Right now it feels like my garden has turned a corner. Spring is officially over and all my plants associated with that time have spent their blossoms, set fruit, and either been harvested or have been allowed to go to seed. Currently all that is blooming in my garden is some accidental buckwheat, some nasturtiums, and some wildflower seeds that I received in a few mixes from West Coast Seeds. Some were throw-ins with my order - blends to encourage beneficial insects and pollinators. Some were in a mix designed to discourage deer from coming around. I haven't been able to put it to the test yet, but currently I am hoping the plants in this blend will co-exist with my three sisters garden. So far there have been a few deer coming around. We haven't seen our friend "Tom Unibrow" yet, but I'm sure he will return. Usually the deer get really close to our place in August, but there was a new house build next door in what used to be an empty lot they used to like to wander through. Now with that and a new retaining wall separating their usual trail from my garden I am curious if that will give me some more protection or not.
In this mix are some of the tiniest poppies I have ever seen. I am not sure if they are supposed to be that small, or if they were stunted from being crowded in with the buckwheat and the peas, but they are super cute like that! For reference they are about the size of a Canadian two dollar coin.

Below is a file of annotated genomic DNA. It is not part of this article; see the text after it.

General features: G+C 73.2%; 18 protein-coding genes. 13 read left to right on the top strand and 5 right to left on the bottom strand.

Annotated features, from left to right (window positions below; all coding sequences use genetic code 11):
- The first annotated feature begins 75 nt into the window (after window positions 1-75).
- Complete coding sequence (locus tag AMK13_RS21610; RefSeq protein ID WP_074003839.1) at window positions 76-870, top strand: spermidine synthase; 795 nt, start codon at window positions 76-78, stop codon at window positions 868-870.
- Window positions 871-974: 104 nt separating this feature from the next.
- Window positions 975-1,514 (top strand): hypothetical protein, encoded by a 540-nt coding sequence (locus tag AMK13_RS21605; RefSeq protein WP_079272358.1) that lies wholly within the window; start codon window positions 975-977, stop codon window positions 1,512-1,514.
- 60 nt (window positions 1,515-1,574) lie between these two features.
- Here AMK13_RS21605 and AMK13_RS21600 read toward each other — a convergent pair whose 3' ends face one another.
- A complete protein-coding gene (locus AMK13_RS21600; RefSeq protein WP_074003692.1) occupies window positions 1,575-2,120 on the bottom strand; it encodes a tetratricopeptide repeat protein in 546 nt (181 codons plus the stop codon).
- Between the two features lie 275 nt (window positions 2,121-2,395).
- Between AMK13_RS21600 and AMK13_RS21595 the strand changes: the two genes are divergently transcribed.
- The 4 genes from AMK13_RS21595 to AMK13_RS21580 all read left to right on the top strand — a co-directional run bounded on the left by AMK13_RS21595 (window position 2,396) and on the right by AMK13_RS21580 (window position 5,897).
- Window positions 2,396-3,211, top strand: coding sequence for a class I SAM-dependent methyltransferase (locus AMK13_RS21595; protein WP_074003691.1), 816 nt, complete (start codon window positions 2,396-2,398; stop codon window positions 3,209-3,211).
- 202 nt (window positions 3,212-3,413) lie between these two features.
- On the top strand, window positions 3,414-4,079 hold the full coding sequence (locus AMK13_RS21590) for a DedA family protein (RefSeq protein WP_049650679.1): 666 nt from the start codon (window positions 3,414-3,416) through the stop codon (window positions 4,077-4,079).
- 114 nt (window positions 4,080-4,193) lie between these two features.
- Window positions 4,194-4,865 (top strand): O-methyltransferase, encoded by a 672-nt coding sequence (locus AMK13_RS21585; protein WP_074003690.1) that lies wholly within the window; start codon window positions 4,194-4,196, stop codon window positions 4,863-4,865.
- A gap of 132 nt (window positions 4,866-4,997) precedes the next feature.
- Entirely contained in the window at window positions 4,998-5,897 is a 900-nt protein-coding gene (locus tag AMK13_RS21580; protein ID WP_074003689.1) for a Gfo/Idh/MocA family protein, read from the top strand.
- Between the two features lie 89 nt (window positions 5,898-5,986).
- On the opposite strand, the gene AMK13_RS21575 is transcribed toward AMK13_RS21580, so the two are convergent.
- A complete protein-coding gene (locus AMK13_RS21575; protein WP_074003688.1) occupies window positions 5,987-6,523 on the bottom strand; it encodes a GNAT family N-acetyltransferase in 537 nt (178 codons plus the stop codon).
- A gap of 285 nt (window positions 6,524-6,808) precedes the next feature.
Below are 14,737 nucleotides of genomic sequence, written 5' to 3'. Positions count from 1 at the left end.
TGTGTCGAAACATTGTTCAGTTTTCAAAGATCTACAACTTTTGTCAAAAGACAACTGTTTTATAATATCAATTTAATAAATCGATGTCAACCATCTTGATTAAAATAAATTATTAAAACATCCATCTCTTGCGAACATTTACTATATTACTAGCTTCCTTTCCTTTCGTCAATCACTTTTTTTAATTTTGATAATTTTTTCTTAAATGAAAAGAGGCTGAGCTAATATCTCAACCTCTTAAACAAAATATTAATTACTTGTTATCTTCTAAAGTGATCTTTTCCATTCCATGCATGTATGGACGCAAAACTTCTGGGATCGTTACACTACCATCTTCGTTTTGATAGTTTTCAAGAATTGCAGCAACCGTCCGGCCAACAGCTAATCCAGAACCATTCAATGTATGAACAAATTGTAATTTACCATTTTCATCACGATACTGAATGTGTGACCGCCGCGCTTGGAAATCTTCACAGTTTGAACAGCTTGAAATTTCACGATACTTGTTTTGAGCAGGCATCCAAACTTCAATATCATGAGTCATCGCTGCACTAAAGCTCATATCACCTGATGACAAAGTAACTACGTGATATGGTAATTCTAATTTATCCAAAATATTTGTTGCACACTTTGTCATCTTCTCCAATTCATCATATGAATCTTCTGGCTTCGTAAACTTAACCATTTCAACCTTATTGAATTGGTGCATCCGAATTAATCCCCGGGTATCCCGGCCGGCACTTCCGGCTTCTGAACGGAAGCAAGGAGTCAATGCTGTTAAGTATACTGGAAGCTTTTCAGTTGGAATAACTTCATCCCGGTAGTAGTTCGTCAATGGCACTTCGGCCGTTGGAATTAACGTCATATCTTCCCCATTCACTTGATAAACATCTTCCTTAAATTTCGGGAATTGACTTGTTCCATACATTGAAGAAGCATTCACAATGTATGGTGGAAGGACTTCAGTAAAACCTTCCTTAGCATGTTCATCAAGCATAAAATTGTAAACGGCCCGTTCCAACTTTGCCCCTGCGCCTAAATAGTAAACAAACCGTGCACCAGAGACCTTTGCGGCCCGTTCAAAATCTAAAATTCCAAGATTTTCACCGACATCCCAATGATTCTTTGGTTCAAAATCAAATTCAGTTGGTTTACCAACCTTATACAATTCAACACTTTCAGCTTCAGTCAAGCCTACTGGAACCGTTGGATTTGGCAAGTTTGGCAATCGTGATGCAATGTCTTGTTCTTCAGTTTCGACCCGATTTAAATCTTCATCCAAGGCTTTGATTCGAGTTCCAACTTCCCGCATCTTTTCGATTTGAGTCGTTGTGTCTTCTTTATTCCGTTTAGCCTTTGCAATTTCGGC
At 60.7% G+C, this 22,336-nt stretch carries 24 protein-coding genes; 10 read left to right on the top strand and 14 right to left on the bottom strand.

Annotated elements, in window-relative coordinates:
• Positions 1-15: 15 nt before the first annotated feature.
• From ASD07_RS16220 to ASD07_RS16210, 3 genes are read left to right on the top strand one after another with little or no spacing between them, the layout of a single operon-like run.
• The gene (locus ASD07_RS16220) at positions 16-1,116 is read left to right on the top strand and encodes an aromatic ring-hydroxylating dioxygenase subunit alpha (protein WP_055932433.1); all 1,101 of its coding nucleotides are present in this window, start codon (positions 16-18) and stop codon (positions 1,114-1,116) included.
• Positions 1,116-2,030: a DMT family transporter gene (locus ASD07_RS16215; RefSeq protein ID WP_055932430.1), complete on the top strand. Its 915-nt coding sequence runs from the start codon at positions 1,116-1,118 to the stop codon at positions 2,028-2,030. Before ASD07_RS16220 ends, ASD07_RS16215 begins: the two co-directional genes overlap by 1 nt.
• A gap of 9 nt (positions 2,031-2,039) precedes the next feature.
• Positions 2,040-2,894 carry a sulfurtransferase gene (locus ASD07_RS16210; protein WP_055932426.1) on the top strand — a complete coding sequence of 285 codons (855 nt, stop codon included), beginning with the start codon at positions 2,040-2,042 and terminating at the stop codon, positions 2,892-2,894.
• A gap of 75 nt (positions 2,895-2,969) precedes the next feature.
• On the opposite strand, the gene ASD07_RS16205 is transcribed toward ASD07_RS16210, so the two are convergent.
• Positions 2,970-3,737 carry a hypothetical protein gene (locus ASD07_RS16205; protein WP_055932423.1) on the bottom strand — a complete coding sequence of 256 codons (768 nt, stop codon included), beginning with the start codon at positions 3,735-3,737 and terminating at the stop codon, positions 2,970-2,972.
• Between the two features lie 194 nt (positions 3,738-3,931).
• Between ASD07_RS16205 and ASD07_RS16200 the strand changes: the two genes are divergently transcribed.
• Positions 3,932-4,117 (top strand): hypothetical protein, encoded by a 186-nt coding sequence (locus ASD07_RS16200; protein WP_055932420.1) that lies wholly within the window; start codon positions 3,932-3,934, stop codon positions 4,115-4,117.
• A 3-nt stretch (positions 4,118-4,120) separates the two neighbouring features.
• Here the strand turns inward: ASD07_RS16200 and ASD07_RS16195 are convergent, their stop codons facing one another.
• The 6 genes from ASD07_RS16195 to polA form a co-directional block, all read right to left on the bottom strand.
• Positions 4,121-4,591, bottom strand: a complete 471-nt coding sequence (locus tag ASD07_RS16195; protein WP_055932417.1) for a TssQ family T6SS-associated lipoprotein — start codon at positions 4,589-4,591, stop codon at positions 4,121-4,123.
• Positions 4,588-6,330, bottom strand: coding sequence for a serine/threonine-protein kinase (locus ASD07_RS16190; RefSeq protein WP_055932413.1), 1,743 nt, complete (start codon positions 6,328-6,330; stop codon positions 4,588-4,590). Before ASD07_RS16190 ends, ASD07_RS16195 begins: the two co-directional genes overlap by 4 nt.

The buckwheat is blooming somewhat by accident. I had planted it as a cover crop before I put the peas in, but it never came up before it was time for the peas to be planted, so I figured the seed was no longer viable as it had been several weeks. I threw in the peas, and a little while later all the buckwheat started popping up! I tried initially to pull it out (tedious), but eventually gave up and allowed it to grow together with the peas. I was worried it would shade them out, but the peas came up faster and the opposite almost happened. Buckwheat is tenacious, and didn't allow that to stop it from blooming. Right now it is going to seed and I am hand harvesting it (also tedious) to get the largest yield possible from my small accidental crop. The amount I have growing makes this feasible, but I would not recommend it if you were growing any more than me! Normally you should wait until somewhere between 75-90% of the seed is ready on the plant and harvest then. The seeds mature at all different times, so you don't want to wait too long or the seeds will drop and you will have more buckwheat growing. Did I mention it was tenacious?
Most people let buckwheat grow and then till it under for green manure, but there is a benefit to allowing it to flower since bees absolutely love it! I am trying to incorporate more flowers in my garden (bonus points if they are also edible like the nasturtiums!) to encourage more pollinators and beneficial insects to visit.